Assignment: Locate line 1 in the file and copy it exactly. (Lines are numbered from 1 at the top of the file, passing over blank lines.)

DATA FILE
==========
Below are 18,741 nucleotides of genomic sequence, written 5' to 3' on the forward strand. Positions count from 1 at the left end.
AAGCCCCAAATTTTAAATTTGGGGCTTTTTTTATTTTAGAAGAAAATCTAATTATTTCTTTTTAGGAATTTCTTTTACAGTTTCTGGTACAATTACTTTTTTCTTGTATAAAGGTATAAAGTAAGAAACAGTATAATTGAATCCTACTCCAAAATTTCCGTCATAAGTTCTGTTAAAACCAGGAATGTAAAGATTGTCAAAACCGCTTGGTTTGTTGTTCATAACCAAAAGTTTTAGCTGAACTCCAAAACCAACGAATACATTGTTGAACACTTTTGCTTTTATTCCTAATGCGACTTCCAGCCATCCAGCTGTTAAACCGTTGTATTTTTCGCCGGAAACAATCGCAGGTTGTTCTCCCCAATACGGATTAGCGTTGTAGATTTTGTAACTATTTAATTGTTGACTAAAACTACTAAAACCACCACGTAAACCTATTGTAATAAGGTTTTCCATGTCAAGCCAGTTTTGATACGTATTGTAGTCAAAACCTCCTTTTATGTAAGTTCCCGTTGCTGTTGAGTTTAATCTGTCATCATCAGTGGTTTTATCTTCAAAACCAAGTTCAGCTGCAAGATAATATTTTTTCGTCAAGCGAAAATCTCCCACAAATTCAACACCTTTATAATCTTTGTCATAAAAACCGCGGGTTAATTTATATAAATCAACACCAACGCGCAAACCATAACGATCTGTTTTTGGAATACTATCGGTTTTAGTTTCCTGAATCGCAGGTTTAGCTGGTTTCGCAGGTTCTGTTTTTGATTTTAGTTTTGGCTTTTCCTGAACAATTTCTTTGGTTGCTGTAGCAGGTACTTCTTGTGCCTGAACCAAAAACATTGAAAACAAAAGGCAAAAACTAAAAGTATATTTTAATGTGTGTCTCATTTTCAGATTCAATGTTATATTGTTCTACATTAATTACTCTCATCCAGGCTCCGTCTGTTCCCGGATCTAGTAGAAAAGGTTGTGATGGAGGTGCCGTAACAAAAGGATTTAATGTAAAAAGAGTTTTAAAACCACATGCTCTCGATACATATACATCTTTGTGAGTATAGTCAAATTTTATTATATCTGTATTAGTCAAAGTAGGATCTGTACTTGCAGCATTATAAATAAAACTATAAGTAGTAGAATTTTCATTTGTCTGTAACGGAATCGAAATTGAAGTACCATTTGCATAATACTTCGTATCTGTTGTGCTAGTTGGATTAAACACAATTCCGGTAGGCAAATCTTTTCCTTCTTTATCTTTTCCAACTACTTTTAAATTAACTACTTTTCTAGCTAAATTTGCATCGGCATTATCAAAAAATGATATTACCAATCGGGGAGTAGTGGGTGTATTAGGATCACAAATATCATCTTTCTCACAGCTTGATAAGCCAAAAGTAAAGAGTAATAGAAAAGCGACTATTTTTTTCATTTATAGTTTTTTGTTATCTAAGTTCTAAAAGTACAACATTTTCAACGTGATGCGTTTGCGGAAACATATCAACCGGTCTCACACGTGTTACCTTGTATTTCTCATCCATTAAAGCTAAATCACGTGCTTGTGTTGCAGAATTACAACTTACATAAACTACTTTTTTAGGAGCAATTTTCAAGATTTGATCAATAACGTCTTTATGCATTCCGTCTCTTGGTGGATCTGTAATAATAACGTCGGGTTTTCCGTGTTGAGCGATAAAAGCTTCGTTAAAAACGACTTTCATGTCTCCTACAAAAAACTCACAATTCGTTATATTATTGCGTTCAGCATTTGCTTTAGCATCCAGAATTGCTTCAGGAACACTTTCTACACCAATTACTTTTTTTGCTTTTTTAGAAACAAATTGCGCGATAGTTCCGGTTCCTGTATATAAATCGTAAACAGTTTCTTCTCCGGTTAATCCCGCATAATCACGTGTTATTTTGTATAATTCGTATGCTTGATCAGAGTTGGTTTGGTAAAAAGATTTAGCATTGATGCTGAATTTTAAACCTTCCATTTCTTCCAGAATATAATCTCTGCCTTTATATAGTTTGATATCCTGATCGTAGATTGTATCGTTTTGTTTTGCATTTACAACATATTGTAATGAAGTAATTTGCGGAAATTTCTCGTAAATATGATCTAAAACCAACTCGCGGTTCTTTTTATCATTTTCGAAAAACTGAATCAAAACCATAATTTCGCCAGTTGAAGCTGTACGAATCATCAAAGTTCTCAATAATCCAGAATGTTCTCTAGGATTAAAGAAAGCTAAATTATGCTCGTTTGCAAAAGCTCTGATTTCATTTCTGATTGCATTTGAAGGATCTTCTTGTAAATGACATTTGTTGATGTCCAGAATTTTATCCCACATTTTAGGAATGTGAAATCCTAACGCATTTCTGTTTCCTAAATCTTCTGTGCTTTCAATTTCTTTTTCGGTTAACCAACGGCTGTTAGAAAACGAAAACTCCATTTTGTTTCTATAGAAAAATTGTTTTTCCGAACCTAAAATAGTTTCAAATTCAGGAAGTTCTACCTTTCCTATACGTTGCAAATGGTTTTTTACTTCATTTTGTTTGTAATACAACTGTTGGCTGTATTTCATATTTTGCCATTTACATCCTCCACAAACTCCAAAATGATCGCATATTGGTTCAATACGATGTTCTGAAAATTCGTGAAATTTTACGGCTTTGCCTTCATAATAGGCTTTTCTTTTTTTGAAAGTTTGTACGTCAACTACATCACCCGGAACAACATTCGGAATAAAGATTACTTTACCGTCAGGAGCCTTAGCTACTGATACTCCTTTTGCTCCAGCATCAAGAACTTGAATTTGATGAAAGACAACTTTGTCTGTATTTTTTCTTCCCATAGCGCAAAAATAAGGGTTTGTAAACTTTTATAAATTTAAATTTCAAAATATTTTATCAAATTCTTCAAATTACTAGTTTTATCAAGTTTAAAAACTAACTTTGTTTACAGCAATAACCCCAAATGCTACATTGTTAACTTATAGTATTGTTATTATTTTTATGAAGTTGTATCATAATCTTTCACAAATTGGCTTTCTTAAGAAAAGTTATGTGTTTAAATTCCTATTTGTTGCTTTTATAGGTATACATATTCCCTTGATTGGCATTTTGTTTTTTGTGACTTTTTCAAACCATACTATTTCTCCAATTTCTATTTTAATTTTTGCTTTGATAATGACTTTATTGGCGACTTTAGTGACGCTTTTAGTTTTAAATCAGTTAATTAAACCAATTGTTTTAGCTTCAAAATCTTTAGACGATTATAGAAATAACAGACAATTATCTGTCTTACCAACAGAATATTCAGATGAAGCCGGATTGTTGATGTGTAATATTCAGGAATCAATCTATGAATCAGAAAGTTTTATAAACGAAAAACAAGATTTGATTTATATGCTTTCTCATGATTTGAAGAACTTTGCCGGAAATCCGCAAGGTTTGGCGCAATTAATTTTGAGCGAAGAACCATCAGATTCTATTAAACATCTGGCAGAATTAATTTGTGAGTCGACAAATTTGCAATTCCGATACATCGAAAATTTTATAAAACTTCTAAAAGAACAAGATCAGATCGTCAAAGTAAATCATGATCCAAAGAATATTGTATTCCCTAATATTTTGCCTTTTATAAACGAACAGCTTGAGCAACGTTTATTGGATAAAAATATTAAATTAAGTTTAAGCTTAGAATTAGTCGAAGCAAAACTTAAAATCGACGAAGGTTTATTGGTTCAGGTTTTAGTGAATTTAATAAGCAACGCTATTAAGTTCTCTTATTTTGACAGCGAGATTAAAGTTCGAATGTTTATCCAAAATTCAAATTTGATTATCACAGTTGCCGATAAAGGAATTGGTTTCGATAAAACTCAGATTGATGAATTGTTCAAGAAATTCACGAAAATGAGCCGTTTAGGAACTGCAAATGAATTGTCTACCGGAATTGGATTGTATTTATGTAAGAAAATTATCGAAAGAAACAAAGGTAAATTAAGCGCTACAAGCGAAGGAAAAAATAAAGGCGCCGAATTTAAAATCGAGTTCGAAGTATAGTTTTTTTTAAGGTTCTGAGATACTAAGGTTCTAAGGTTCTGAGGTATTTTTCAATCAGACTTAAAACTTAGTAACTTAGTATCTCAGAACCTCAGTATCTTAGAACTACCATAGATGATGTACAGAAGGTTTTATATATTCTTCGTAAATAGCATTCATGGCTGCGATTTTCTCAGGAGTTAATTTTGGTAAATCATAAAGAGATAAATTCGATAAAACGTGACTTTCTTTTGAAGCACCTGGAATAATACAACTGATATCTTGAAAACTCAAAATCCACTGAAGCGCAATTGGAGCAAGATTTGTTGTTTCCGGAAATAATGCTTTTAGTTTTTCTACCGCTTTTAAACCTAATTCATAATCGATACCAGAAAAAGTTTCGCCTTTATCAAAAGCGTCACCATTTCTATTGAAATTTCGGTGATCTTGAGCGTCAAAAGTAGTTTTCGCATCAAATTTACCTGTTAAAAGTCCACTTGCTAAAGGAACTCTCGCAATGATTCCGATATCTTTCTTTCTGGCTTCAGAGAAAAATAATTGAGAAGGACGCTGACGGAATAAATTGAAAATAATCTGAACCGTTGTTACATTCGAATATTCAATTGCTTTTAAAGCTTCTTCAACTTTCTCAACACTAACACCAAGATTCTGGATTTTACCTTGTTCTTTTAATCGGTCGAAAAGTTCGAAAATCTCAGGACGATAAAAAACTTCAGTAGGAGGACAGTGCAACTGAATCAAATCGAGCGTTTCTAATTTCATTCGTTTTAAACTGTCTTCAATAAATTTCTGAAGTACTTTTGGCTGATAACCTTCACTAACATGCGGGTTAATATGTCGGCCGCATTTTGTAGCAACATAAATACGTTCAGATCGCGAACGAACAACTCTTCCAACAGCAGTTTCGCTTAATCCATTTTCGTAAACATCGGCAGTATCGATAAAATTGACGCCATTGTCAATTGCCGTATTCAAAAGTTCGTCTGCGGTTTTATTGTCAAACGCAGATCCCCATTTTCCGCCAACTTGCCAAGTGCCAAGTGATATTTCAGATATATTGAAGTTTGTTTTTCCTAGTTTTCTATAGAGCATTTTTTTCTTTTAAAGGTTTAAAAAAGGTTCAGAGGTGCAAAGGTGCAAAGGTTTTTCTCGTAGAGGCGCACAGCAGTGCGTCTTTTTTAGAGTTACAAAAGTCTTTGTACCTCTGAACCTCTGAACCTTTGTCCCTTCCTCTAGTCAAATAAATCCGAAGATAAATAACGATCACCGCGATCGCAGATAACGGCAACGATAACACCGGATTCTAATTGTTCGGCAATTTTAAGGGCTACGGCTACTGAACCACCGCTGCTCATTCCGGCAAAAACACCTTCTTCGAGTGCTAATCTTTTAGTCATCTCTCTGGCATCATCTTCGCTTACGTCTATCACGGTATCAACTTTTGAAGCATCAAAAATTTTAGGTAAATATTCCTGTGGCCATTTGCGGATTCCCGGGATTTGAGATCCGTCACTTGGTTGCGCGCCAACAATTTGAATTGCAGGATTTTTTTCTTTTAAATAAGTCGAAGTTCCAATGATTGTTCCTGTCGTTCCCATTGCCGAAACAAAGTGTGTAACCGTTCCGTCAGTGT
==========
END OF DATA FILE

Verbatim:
Below are 18,741 nucleotides of genomic sequence, written 5' to 3' on the forward strand. Positions count from 1 at the left end.